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Recall of AIDS public service announcements and their impact on the ranking of AIDS as a national problem

Abstract

The efficacy of two public service announcements from Phase V of the “America Responds to AIDS” (ARTA) campaign was assessed at two sites. Participants were randomly assigned to view a local news program, one with an ARTA public service announcement appearing six times and the other with no AIDS public service announcements.… Read more

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Mannan antigenemia during invasive candidiasis caused by Candida tropicalis

Abstract

McNeill MM, Gerber AR, McLaughlin DW, Vega RA, Winn K, Kaufmann L, Keyserling HL, Jarvis WR

Pediatr. Infect. Dis. J. 1992 Jun;11(6):493-6

PMID: 1608689

Mannan antigenemia during invasive candidiasis caused by Candida tropicalis was last modified: June 1st, 1992 by McNeill MM, Gerber AR, McLaughlin DW, Vega RA, Winn K, Kaufmann L, Keyserling HL, Jarvis WR… Read more
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Nosocomial transmission of tuberculosis in a hospital unit for HIV-infected patients

Abstract

OBJECTIVE: To assess nosocomial transmission of tuberculosis (TB).

DESIGN: A historical cohort study of hospitalized patients with the human immunodeficiency virus (HIV) and a purified protein derivative (PPD) tuberculin skin test survey of health care workers (HCWs).

SETTING: A large public teaching hospital in San Juan, Puerto Rico.… Read more

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Outbreak of pseudoinfection with Tsukamurella paurometabolum traced to laboratory contamination: efficacy of joint epidemiological and laboratory investigation

Abstract

From January 1988 to May 1989, one hospital in South Carolina reported 12 isolates of Tsukamurella paurometabolum from 10 patients. There were no common risk factors among the patients. Case-control studies revealed that the positive specimens were significantly more likely to have been processed in the TB/fungal room, to have been tissue samples, and to have been handled by one technician.… Read more

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A cluster of severe postoperative bleeding following open heart surgery

Abstract

OBJECTIVE: To investigate a cluster of postoperative bleeding following open heart surgery.

DESIGN: A cohort and case/control study.

SETTING: Palo Alto Veterans Administration Medical Center, Palo Alto, California.

PARTICIPANTS: Six (21.4%) of 28 patients undergoing open heart surgery who developed severe, nonsurgical, postoperative bleeding from July 1 through August 30, 1988 (outbreak period).… Read more

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Outbreak of invasive group A streptococcal infections in a nursing home. Lessons on prevention and control

Abstract

OBJECTIVE: Nine outbreaks of group A streptococcal (GAS) infections in nursing homes were reported to the Centers for Disease Control (Atlanta, Ga) during the past two winters. We conducted an intensive epidemiologic and laboratory investigation of one of these outbreaks to determine clinical characteristics, risk factors for transmission and infection, and methods of control and prevention.… Read more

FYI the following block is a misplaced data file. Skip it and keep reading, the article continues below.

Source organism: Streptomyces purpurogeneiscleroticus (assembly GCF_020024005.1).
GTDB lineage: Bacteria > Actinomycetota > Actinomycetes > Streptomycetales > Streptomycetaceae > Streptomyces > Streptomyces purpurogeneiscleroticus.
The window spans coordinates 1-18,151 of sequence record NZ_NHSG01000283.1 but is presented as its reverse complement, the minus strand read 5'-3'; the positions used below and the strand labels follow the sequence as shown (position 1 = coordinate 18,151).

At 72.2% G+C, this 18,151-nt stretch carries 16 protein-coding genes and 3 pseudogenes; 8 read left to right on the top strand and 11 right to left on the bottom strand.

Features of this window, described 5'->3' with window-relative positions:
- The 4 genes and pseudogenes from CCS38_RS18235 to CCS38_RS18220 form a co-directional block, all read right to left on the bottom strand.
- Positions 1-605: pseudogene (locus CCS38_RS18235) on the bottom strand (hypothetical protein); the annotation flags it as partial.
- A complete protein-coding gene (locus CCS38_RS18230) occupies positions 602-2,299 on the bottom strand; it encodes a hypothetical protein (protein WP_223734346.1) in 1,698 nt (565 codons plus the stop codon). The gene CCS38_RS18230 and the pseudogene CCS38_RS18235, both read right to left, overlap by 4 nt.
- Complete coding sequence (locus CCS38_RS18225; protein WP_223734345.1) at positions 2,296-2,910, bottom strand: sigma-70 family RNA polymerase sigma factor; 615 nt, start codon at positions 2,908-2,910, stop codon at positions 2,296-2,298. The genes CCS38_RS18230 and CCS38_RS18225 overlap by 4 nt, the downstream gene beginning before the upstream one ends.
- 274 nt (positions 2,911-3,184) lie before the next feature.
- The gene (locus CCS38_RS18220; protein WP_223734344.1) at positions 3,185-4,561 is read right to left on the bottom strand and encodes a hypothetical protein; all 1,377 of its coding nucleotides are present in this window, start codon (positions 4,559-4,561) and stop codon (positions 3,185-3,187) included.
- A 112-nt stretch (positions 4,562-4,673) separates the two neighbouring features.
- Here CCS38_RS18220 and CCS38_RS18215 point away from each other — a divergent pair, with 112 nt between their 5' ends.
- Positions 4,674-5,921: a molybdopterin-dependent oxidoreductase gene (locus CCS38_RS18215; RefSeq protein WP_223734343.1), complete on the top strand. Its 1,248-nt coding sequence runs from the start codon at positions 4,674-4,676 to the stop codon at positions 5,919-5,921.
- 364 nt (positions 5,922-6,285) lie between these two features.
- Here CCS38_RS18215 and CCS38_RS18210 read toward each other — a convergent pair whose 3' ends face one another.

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Prevalence of serotypes of Xanthomonas maltophilia from world-wide sources

Abstract

Since its development in 1988, a serologic typing scheme for Xanthomonas maltophilia, based on 31 O antigens, has been successfully used to serotype isolates involved in nosocomial outbreaks in the United States. To determine if this serotyping scheme would be useful in typing X.… Read more

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Risk factors for epidemic Xanthomonas maltophilia infection/colonization in intensive care unit patients

Abstract

OBJECTIVE: To determine risk factors for and modes of transmission of Xanthomonas maltophilia infection/colonization.

DESIGN: Surveillance and cohort study.

SETTING: A 470-bed tertiary trauma-referral community hospital.

PATIENTS: From January 1, 1988 to March 17, 1989, 106 intensive care unit patients developed X maltophilia infection/colonization.… Read more

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Predominant pathogens in hospital infections

Abstract

To determine the distribution of pathogens causing nosocomial infections in United States hospitals, we analysed data from the National Nosocomial Infections Surveillance (NNIS) System. From October 1986 to December 1990, amongst hospitals conducting hospital-wide surveillance, the five most commonly reported pathogens were Escherichia coli (13.7%), Staphylococcus aureus (11.2%), enterococci (10.7%), Pseudomonas aeruginosa (10.1%), and coagulase-negative staphylococci (9.7%).… Read more

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Bacteriologic and endotoxin analysis of salvaged blood used in autologous transfusions during cardiac operations

Abstract

Autologous blood transfusion is a common method of reducing the need for heterologous blood transfusion during cardiac operations. Recently we investigated an outbreak of severe, nonsurgical postoperative bleeding among patients undergoing heart operations and receiving intraoperative transfusion of blood from a cell conservation device (Cell Saver System, Haemonetics Corp., Braintree, Mass.).… Read more

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Pyrogenic reactions in patients receiving conventional, high-efficiency, or high-flux hemodialysis treatments with bicarbonate dialysate containing high concentrations of bacteria and endotoxin

Abstract

High-efficiency (HE) and high-flux (HF) hemodialysis are becoming increasingly popular methods for treating patients with chronic renal failure because they reduce the time required for dialysis treatment. HF and HE dialyzers require bicarbonate dialysate, often prepared from concentrates that can support bacterial growth with endotoxin production.… Read more

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Aspergillus fumigatus sternal wound infections in patients undergoing open heart surgery

Abstract

During a 21-month period (July 1986-April 1988), six patients who underwent open heart surgery at Holston Valley Hospital and Medical Center in Kingsport, Tennessee, developed sternal would infections caused by Aspergillus fumigatus. All patients required sternectomy, reconstructive surgery, and long term amphotericin B therapy; no patient died.… Read more